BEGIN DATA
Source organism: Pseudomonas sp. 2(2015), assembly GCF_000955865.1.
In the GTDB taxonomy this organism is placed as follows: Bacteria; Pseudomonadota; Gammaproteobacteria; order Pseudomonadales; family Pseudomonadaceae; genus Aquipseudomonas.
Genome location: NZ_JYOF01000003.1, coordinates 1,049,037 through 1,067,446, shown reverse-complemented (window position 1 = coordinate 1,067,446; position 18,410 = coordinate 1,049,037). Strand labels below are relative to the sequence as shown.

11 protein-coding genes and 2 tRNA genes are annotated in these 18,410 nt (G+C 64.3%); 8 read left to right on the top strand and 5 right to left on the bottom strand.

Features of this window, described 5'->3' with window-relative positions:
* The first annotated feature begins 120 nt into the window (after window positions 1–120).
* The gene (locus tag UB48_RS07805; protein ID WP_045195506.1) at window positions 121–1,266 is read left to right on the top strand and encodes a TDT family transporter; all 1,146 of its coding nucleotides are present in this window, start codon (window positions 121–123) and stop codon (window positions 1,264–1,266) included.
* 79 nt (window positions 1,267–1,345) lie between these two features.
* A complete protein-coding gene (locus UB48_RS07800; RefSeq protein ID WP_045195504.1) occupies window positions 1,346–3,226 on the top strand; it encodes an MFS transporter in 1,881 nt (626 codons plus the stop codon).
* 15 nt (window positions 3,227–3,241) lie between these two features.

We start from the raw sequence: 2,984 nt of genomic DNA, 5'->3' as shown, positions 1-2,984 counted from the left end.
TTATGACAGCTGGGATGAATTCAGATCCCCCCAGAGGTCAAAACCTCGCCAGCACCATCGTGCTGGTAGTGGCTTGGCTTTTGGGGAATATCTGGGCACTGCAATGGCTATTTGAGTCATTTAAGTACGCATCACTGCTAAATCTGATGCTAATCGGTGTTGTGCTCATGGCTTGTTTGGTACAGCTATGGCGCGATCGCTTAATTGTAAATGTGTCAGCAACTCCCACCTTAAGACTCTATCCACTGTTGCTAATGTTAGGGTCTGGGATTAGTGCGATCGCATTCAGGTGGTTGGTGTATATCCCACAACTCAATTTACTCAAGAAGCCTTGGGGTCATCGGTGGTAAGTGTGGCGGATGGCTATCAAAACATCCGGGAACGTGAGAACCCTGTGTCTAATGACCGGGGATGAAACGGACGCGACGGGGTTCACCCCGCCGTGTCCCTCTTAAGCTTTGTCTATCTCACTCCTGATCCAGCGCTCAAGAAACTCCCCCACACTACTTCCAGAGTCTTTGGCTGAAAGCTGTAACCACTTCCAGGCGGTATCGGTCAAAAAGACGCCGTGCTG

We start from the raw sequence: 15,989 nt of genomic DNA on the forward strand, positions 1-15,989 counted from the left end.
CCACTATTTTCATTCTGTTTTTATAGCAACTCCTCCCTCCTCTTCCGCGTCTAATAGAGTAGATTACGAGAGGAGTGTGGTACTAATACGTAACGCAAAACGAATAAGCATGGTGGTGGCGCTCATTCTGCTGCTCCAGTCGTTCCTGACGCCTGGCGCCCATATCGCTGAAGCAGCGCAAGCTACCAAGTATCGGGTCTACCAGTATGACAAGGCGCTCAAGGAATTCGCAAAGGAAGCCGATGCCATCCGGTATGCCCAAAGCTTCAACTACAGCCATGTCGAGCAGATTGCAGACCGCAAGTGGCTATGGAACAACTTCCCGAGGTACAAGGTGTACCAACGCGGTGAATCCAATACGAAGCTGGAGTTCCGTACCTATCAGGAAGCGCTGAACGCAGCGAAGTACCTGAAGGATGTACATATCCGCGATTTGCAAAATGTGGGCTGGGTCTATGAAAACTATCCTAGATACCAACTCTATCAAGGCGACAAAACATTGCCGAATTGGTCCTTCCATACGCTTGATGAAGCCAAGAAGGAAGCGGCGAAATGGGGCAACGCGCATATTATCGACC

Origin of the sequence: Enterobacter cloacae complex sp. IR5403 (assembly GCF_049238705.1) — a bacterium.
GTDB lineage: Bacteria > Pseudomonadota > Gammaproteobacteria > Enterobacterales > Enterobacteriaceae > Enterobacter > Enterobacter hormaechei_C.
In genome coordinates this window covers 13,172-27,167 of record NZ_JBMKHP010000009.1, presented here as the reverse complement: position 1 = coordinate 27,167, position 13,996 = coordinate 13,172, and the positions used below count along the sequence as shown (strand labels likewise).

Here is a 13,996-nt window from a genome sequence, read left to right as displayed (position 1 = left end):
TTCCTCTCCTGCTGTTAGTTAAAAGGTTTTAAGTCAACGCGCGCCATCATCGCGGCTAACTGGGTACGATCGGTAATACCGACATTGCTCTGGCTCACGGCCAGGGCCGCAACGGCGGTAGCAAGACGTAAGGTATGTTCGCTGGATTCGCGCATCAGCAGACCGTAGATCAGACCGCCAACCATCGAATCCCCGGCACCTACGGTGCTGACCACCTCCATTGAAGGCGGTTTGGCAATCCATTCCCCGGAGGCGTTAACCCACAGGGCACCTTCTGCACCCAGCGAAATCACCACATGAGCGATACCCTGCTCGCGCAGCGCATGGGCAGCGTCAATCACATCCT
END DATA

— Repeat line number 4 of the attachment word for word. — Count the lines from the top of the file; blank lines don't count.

11 protein-coding genes and 2 tRNA genes are annotated in these 18,410 nt (G+C 64.3%); 8 read left to right on the top strand and 5 right to left on the bottom strand.